Seismicity & Earthquake Precursors


Seismicity and earthquake precursors programme is a research driven programme with a long prospective to provide impetus to the studies related to seismology.

It is, therefore, necessary to continue these efforts in 12th plan period to further help in understanding the possible relationship between various earthquake precursory phenomenon and the earthquake generation processes.

Efforts will be made towards generation of long-term, comprehensive multi-parametric geophysical observations in seismically active areas, analyse the data in near real time and, to attempt developing a model for establishing possible relationship between various earthquake precursory phenomenon and the earthquake generation processes.


Paleo-seismology is a useful tool in reconstructing the history of fault zones and it is now being used in assessing the past seismic productivity in many active regions. A relatively young field in earthquake studies, techniques in paleoseismology, combined with advances in dating techniques is leading to better estimates on the timing and size of past earthquakes, and development of recurrence models. Thus, paleo-seismological investigations, in particular, along the Himalayas and the NE India assume importance as a priority area of earthquake studies. The focus of paleo-seismological investigations in the Himalaya should be to identify the previous slips and secondary featured and associate them with the faults/seismic source zones and compute the size of the earthquake taking into account the role of decollment and the wedge deformation. Use of balanced cross sections and possibly other geophysical techniques such as shallow reflection should enhance the capability to interpret the subsurface structures, in particularly the geometry of the decollement and ramp structures. The GPS slip models must eventually be integrated with these observations to develop models of slip and earthquake frequency in the Himalaya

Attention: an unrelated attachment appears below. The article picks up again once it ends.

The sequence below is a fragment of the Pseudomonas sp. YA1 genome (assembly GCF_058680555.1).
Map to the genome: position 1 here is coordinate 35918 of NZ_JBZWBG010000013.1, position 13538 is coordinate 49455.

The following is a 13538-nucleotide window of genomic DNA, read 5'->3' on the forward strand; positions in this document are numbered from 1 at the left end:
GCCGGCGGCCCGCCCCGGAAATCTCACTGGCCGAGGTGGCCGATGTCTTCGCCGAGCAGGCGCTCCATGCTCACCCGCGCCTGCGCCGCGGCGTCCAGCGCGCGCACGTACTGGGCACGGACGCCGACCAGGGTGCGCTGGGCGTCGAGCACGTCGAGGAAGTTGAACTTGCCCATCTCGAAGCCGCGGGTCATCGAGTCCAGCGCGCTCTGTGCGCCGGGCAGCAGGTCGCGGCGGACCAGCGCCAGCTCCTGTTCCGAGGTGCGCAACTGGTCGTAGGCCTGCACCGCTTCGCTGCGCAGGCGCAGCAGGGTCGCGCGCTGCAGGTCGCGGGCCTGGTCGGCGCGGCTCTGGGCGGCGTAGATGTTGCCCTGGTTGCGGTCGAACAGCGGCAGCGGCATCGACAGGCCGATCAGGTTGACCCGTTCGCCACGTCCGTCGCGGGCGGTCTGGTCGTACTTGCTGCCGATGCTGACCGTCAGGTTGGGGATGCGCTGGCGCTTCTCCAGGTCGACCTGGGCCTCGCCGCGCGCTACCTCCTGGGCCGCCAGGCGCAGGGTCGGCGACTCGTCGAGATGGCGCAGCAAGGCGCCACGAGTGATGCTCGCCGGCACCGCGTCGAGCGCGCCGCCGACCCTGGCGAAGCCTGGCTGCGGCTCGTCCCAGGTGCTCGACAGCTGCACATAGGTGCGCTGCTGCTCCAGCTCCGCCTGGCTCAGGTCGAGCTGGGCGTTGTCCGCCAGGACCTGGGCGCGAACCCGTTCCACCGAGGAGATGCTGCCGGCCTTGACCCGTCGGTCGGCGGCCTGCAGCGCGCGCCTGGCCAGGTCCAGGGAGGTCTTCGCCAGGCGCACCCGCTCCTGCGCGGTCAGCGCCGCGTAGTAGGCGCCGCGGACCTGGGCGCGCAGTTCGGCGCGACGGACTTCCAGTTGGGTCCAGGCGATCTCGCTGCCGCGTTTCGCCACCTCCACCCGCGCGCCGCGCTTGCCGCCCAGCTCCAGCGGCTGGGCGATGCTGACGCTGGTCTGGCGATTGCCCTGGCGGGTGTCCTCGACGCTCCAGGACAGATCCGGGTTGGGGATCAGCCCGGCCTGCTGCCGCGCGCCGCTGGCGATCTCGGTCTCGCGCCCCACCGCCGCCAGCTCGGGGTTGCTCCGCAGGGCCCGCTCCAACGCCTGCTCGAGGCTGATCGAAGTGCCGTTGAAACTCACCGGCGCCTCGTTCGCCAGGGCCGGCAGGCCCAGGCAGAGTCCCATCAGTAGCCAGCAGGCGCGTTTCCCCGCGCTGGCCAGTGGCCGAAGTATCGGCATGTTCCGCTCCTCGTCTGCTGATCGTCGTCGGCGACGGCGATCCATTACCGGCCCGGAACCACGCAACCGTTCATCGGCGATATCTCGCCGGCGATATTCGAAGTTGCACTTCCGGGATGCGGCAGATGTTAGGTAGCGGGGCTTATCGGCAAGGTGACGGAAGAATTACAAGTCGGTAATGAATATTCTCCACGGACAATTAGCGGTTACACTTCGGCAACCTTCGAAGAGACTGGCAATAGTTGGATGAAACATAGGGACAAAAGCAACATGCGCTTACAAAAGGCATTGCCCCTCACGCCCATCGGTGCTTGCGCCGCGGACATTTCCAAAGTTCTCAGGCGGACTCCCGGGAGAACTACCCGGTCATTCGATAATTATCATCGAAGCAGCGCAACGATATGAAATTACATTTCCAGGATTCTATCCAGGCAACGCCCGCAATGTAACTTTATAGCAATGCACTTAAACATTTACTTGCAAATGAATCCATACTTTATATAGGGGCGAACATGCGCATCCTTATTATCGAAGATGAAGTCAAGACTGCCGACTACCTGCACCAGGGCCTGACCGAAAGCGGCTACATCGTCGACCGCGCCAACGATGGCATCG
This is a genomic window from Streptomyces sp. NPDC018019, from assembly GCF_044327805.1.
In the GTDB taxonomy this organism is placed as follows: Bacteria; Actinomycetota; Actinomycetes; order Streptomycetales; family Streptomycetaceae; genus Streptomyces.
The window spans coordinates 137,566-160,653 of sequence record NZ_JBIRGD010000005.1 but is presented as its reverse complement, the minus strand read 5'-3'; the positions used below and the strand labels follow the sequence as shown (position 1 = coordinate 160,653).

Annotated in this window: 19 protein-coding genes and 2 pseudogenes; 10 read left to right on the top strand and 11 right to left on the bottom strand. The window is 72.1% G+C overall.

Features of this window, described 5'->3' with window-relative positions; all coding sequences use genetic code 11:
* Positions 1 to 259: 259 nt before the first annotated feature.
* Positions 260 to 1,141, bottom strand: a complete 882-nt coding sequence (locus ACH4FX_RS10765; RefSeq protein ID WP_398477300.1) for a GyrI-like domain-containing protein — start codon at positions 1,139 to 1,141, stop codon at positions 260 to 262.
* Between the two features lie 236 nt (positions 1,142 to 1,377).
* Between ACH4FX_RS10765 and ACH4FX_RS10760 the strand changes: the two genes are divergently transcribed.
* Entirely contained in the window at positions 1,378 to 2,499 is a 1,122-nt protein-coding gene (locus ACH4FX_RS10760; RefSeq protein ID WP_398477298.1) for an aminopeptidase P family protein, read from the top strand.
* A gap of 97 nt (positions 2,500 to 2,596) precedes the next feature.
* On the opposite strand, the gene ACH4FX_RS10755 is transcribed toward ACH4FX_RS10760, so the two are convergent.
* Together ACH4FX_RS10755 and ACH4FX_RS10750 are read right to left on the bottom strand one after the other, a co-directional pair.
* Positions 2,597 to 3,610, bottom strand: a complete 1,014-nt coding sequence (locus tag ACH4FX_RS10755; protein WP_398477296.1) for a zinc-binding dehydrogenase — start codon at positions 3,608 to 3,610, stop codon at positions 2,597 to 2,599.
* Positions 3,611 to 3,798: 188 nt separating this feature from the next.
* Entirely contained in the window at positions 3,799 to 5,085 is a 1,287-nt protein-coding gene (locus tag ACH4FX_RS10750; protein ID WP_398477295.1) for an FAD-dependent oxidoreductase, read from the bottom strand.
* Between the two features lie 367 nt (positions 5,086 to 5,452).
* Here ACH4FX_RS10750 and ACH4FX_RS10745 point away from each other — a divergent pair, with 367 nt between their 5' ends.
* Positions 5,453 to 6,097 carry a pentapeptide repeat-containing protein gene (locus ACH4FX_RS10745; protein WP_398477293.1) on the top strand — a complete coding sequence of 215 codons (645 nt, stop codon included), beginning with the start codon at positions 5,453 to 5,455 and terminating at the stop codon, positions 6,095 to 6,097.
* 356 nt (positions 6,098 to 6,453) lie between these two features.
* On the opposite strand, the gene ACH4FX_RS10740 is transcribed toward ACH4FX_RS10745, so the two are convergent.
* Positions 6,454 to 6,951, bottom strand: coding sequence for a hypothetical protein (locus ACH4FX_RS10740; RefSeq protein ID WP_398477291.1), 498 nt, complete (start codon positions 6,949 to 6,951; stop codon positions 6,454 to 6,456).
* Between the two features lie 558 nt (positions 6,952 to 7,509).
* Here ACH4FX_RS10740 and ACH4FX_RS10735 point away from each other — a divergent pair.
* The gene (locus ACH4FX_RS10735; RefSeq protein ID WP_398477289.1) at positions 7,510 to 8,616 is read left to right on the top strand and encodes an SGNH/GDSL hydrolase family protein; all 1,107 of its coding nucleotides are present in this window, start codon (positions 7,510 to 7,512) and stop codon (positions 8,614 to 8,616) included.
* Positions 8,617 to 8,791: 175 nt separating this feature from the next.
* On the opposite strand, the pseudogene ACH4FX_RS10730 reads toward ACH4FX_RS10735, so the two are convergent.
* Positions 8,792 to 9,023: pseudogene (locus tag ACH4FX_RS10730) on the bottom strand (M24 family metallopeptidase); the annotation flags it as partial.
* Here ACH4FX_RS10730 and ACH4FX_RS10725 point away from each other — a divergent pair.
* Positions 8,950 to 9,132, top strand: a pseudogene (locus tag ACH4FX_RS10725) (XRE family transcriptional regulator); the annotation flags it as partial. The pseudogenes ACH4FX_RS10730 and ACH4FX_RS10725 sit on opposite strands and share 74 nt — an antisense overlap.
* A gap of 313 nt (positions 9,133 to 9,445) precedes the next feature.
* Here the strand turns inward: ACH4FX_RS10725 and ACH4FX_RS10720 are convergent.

Andaman subduction zone:

Our understanding about the tectonics and earthquake occurrence process along the Andaman subduction zone is very poor. We need to understand:

  • Crustal structure of the region,
  • Earthquake occurrence processes.